What’s Your Dream Job?

Growing up, my imagination and my dreams formed just like any other kid. Every time I saw a plane, I was ecstatic about becoming a pilot. After my house caught fire, I wanted to be a fireman. When I heard stories of police officers saving lives and watched movies of them administering justice, it only made sense that I wanted to join the force. Not too long after, on a national level, joining the military reached the forefront of my mind. Each idea having to do with making a difference, changing lives and having an adventure.

Quickly, the childhood dreams turned from administering justice and saving lives to a dream of someday working in the corporate world. Thoughts of college and things to come after became overwhelming. Maybe a job as an accountant, or psychiatrist, or even join my father as a lawyer! (My father would be proud). Still, the idea of changing lives and making a difference never left my mind. Soon after high school though, I got plugged into ministry in an incredible way, and with the help of mentors and the heart God had given me, becoming a youth pastor made sense. As a child, it was something I never thought I would do.

Not too long ago, I went out for coffee with someone that had a ton of questions around the church and about youth ministry. They have a heart for ministry, but he wasn’t too sure about the role someone in the corporate world should play in partnering and in serving. Like this guy, many people’s reaction to and thoughts of youth ministry are focused around the assumption that we teach, train and grow our students to become the next best pastor or to graduate from a Christian college and work for a large church or non-profit organization.

Before I give an answer, or my two cents, around this subject, I tend to think back on something that always stuck with me. It was watching my father work as pastor AND as a lawyer. Through the many years of observing, my mind was blown when it became clear that the reality was my father could make more of a difference in this world as a lawyer than as a pastor. He worked diligently and hard to administer the life of Christ in both of these worlds, but, God knew what he was doing we He placed the “right” profession on my father’s heart.

This is one of many examples that I use to explain my dream for youth ministry. It is to create a culture where we teach, train and grow our students to live out Micah 6:8 and John 13:34-35 no matter where they are and no matter what they’re doing. We’ve always heard that God calls everyone to be a pastor; whether you are literally the pastor of a church, or sitting in a cubicle next to 100 other employees. As pastors, we need to teach, train and grow the next generation to live like Christ and to make a difference in any job that God has for them, because 99 times out of 100, they’ll be living out what they dreamed as a child or whatever it is that God is calling them to in the corporate world.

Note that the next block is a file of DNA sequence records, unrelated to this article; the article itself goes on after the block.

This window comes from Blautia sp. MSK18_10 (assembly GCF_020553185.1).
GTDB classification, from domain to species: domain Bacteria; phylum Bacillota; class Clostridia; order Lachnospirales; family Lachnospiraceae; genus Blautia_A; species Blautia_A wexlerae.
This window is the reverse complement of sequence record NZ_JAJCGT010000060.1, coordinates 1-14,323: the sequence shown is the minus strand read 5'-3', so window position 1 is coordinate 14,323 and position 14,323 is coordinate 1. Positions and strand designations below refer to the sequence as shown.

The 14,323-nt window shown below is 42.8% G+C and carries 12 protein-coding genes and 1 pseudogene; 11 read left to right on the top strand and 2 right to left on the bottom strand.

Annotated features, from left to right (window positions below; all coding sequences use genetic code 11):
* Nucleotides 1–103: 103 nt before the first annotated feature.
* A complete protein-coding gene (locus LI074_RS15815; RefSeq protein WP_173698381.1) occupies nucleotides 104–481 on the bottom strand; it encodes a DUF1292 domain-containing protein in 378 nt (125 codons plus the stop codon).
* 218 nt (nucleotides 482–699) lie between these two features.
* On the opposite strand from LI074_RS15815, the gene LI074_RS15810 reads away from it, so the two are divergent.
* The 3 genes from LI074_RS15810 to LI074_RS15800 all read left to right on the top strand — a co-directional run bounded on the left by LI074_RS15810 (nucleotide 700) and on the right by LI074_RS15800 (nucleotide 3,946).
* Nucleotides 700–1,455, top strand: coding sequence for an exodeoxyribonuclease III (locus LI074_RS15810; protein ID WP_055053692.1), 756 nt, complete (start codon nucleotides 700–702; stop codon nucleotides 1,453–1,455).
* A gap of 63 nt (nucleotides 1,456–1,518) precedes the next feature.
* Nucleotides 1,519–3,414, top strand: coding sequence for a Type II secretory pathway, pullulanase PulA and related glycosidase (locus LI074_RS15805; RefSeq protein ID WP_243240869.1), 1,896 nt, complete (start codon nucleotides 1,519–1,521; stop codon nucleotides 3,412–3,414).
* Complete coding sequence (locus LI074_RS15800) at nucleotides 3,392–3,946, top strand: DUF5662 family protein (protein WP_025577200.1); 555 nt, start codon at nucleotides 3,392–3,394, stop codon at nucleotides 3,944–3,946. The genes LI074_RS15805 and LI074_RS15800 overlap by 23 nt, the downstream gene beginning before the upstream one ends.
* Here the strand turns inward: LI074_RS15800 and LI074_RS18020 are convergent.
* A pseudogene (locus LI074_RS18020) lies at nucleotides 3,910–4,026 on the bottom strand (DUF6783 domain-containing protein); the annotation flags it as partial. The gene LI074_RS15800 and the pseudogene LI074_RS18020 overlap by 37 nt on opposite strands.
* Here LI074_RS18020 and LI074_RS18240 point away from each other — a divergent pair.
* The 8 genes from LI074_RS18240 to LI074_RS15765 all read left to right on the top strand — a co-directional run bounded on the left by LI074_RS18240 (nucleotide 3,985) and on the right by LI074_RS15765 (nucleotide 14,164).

The way I see it … If we are only living missionally inside the church, then it wouldn’t be living missionally.


Passion in Ministry

Four years ago, I had a great mentor tell me that ministry cannot be done great without it becoming your passion. As I started to ask him what he meant, he gave me an example. He shared about a guy who had an incredible passion for his ministry. He had a desire to truly see each person become the man or woman of God that they were called to be. He was so passionate that he made sure that his ministry didn’t become a 9-5 job, but instead became a lifestyle. This leader intentionally made an effort to change people’s hearts – whether it meant opening his home, visiting people at late hours of the night, even sacrificing an NBA basketball game in order to attend a members son’s high school basketball game. Through his incredible passion, lives were changed and he was trusted by many people.

I continually remember thinking of this story as I started to get plugged into ministry. I didn’t want to be someone that just did it because they were asked, or did it to make myself feel good. I really wanted lives to change and be used by God to be an example to people. Shortly after, ministry became a passion.

A leader of mine one time asked me about something that reminded me of this idea. They said, “I’m really passionate about students in our ministry, and I love to do what I can to be a great example no matter what it takes. But, how can I further what I’m already doing now?” In that moment, I didn’t know how to respond but thought of the prior story for some reason. I asked God for some words, and He gave me some. I responded telling him that people don’t only have one passion. I asked him what his other passions were, besides ministry. He told me that he was really passionate about sports and camp fires. So I encouraged him to use those passion to feed into the students in the ministry. Walking away, I thought I was an idiot because I could’ve said more. Yet shortly after, he started an ultimate frisbee day where every Tuesday after school, students would gather from all over and play ultimate frisbee. They would play for about 2 hours and then have a fire and roast hot dogs and cook smores.  We saw student’s come to Christ because of the example this leader was being. Countless, life-changing conversations occurred during these Tuesdays (and throughout the week) because this leader found that God could use his passions to minister to people. And what this leader didn’t know at the time was that he was not only being an example to students, but to me as well – to want to use my passions to change the lives of people.